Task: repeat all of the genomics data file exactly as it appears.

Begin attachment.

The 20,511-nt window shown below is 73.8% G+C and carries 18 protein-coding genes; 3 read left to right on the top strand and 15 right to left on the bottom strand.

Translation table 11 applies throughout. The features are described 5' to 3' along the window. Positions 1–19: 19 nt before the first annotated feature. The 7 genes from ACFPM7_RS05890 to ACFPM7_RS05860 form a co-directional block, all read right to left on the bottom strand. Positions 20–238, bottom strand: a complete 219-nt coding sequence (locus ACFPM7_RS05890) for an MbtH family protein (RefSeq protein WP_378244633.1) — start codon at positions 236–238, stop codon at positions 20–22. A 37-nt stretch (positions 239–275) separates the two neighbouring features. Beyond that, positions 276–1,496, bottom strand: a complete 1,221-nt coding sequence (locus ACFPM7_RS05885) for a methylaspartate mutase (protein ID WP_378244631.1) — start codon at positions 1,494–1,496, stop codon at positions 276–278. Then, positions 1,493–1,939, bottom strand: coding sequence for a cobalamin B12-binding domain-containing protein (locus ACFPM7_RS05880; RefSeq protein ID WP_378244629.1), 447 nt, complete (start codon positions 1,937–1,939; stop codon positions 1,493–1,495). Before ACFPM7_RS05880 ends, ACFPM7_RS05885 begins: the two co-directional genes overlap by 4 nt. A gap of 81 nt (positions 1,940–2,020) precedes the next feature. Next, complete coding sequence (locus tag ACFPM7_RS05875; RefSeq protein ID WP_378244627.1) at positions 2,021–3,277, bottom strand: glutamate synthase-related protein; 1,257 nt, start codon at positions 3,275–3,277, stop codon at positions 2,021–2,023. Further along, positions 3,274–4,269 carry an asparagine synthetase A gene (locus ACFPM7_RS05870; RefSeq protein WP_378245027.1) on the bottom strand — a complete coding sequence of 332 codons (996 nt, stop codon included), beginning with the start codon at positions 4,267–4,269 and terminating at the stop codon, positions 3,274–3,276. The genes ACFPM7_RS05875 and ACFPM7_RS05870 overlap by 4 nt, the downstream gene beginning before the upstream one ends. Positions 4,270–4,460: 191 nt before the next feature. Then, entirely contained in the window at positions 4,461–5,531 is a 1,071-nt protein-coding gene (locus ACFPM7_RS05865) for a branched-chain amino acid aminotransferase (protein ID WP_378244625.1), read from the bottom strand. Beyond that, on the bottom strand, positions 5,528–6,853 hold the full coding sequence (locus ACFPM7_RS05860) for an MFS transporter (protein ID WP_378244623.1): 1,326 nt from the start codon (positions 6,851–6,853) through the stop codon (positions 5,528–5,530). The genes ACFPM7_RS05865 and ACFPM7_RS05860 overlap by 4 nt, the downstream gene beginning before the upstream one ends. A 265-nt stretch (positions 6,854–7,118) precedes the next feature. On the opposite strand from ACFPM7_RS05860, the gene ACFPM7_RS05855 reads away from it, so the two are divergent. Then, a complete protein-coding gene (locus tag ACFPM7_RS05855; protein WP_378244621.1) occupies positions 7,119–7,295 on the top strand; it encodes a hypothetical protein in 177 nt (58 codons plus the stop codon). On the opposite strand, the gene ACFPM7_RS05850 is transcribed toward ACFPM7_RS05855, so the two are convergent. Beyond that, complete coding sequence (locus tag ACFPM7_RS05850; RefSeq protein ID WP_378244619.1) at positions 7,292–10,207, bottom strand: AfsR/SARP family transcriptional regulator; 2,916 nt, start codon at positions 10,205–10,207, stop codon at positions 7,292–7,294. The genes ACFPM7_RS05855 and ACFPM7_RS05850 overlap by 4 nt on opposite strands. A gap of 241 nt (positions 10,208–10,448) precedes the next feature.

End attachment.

The 20,511-nt window shown below is 73.8% G+C and carries 18 protein-coding genes; 3 read left to right on the top strand and 15 right to left on the bottom strand.

Translation table 11 applies throughout. The features are described 5' to 3' along the window. Positions 1–19: 19 nt before the first annotated feature. The 7 genes from ACFPM7_RS05890 to ACFPM7_RS05860 form a co-directional block, all read right to left on the bottom strand. Positions 20–238, bottom strand: a complete 219-nt coding sequence (locus ACFPM7_RS05890) for an MbtH family protein (RefSeq protein WP_378244633.1) — start codon at positions 236–238, stop codon at positions 20–22. A 37-nt stretch (positions 239–275) separates the two neighbouring features. Beyond that, positions 276–1,496, bottom strand: a complete 1,221-nt coding sequence (locus ACFPM7_RS05885) for a methylaspartate mutase (protein ID WP_378244631.1) — start codon at positions 1,494–1,496, stop codon at positions 276–278. Then, positions 1,493–1,939, bottom strand: coding sequence for a cobalamin B12-binding domain-containing protein (locus ACFPM7_RS05880; RefSeq protein ID WP_378244629.1), 447 nt, complete (start codon positions 1,937–1,939; stop codon positions 1,493–1,495). Before ACFPM7_RS05880 ends, ACFPM7_RS05885 begins: the two co-directional genes overlap by 4 nt. A gap of 81 nt (positions 1,940–2,020) precedes the next feature. Next, complete coding sequence (locus tag ACFPM7_RS05875; RefSeq protein ID WP_378244627.1) at positions 2,021–3,277, bottom strand: glutamate synthase-related protein; 1,257 nt, start codon at positions 3,275–3,277, stop codon at positions 2,021–2,023. Further along, positions 3,274–4,269 carry an asparagine synthetase A gene (locus ACFPM7_RS05870; RefSeq protein WP_378245027.1) on the bottom strand — a complete coding sequence of 332 codons (996 nt, stop codon included), beginning with the start codon at positions 4,267–4,269 and terminating at the stop codon, positions 3,274–3,276. The genes ACFPM7_RS05875 and ACFPM7_RS05870 overlap by 4 nt, the downstream gene beginning before the upstream one ends. Positions 4,270–4,460: 191 nt before the next feature. Then, entirely contained in the window at positions 4,461–5,531 is a 1,071-nt protein-coding gene (locus ACFPM7_RS05865) for a branched-chain amino acid aminotransferase (protein ID WP_378244625.1), read from the bottom strand. Beyond that, on the bottom strand, positions 5,528–6,853 hold the full coding sequence (locus ACFPM7_RS05860) for an MFS transporter (protein ID WP_378244623.1): 1,326 nt from the start codon (positions 6,851–6,853) through the stop codon (positions 5,528–5,530). The genes ACFPM7_RS05865 and ACFPM7_RS05860 overlap by 4 nt, the downstream gene beginning before the upstream one ends. A 265-nt stretch (positions 6,854–7,118) precedes the next feature. On the opposite strand from ACFPM7_RS05860, the gene ACFPM7_RS05855 reads away from it, so the two are divergent. Then, a complete protein-coding gene (locus tag ACFPM7_RS05855; protein WP_378244621.1) occupies positions 7,119–7,295 on the top strand; it encodes a hypothetical protein in 177 nt (58 codons plus the stop codon). On the opposite strand, the gene ACFPM7_RS05850 is transcribed toward ACFPM7_RS05855, so the two are convergent. Beyond that, complete coding sequence (locus tag ACFPM7_RS05850; RefSeq protein ID WP_378244619.1) at positions 7,292–10,207, bottom strand: AfsR/SARP family transcriptional regulator; 2,916 nt, start codon at positions 10,205–10,207, stop codon at positions 7,292–7,294. The genes ACFPM7_RS05855 and ACFPM7_RS05850 overlap by 4 nt on opposite strands. A gap of 241 nt (positions 10,208–10,448) precedes the next feature.